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Floating Cities: The Future of Governments

The Seasteading Institute’s Communication Director and Author Joe Quirk answers: “What Do Seasteaders Want?”

Tua Pittman: "E Vaa, E Motu, E Motu E Vaa”, “My canoe is my island, my island is my canoe"

Tua Pittman spoke at the First Tahitian Seasteading Gathering in May of 2017. He is internationally recognized as a traditional voyaging seafarer and is hailed by many as being one of the Cook Islands favorite sons. Tua has navigated canoes for over thirty years and many miles, sailing without the use of modern instruments, using a traditional navigation system based on observations of the stars, Sun, Moon, the Ocean swells, the flight patterns of birds and other natural signs. He serves on the board of the Cook Islands Voyaging Society and is associated with the Polynesian Voyaging Society of Hawaii, he is also a sub Chief in the district of Takitumu of Rarotonga, holding the title of Teaia Mataiapo.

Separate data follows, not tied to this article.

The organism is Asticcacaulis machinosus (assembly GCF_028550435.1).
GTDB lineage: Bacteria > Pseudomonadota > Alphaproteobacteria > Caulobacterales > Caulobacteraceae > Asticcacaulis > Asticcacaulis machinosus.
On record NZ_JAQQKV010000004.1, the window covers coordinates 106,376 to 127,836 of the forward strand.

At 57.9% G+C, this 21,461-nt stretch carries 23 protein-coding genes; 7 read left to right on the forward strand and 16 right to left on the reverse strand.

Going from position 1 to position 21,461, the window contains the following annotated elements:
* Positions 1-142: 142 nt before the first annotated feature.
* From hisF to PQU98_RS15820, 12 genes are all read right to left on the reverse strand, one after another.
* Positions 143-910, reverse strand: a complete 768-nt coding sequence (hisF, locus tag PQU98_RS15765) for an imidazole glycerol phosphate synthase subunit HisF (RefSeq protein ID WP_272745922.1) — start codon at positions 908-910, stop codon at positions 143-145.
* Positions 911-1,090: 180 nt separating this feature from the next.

Seasteading 20 Questions, 20 Answers, 20 Seconds Each = PechaKucha!

Joe Quirk was asked to perform a PechaKucha, a fast-paced Japanese presentation style in which 20 slides are shown for 20 seconds each, requiring the speaker to narrate without controlling the slides or showing his face.

Top 5 things to know about the Floating CIty Project, Feb 2014

The Seasteading Institute’s Joe Quirk breaks down the top five things to know about our Floating City Project.

The Eight Great Moral Imperatives

Eight short videos featuring eight aquapreneurs who are working to build floating cities to solve global challenges in ways you may find surprising.

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